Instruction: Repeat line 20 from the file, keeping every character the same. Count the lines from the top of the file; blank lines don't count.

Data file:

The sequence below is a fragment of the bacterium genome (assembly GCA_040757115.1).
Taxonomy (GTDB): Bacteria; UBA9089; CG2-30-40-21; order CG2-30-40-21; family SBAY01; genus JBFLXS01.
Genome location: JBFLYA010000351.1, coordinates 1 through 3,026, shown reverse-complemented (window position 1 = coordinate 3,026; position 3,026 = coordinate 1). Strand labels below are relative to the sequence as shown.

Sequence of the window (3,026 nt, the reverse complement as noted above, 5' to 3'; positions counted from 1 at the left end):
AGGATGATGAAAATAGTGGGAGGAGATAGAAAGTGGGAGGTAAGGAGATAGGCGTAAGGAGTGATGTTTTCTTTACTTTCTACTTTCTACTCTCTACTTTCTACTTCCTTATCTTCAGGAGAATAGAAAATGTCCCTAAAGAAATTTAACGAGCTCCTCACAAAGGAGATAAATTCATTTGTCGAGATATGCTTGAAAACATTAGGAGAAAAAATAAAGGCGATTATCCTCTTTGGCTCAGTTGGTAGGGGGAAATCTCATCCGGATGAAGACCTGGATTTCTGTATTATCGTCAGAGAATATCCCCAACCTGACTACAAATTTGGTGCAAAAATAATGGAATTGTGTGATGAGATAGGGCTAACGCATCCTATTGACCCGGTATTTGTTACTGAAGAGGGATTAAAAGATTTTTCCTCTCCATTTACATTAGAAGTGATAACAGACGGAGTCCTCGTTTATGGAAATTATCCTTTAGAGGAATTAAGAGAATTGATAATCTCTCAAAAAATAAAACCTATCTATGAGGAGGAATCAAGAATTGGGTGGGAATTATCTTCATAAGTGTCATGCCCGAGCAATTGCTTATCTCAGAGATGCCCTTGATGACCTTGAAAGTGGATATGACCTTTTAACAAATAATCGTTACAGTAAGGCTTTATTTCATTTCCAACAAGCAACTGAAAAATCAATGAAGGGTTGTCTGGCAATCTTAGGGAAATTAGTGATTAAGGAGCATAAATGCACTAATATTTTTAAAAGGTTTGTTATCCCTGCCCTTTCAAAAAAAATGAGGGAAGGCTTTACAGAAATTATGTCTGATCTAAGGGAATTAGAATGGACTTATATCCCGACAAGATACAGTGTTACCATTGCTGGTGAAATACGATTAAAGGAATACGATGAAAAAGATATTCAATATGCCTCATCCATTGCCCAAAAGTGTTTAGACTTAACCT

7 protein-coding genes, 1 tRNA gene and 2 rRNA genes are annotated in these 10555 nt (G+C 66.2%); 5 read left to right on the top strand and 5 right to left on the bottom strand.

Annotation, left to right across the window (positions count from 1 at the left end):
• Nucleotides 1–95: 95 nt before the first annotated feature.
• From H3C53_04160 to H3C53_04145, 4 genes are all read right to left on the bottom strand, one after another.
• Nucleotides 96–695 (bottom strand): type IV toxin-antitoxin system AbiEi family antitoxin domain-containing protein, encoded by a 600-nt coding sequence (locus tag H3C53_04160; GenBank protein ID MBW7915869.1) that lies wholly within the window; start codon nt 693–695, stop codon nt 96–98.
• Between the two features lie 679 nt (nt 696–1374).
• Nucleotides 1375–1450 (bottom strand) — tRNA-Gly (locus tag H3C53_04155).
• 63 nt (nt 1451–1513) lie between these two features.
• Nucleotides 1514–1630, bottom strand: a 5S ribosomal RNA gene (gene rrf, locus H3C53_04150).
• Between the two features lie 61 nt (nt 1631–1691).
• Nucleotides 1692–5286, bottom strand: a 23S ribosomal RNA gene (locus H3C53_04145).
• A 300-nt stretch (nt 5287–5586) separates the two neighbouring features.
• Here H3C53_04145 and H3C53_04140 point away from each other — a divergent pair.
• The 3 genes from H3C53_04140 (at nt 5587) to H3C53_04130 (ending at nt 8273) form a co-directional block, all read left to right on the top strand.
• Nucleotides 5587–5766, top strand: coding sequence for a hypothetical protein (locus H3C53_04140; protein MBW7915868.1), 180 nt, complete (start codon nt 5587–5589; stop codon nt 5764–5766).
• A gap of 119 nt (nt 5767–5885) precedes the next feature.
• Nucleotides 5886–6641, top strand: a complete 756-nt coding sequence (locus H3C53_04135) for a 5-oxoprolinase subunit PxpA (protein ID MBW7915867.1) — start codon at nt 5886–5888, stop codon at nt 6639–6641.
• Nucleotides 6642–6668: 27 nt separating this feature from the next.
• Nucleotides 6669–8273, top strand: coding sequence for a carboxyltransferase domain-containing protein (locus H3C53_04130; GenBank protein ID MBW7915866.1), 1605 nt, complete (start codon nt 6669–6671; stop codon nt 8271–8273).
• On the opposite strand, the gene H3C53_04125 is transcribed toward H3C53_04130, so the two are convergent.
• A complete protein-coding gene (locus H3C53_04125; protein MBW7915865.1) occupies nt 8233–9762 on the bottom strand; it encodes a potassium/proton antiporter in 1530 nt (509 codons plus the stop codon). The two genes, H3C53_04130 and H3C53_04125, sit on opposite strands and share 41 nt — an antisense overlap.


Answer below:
• Nucleotides 5587–5766, top strand: coding sequence for a hypothetical protein (locus H3C53_04140; protein MBW7915868.1), 180 nt, complete (start codon nt 5587–5589; stop codon nt 5764–5766).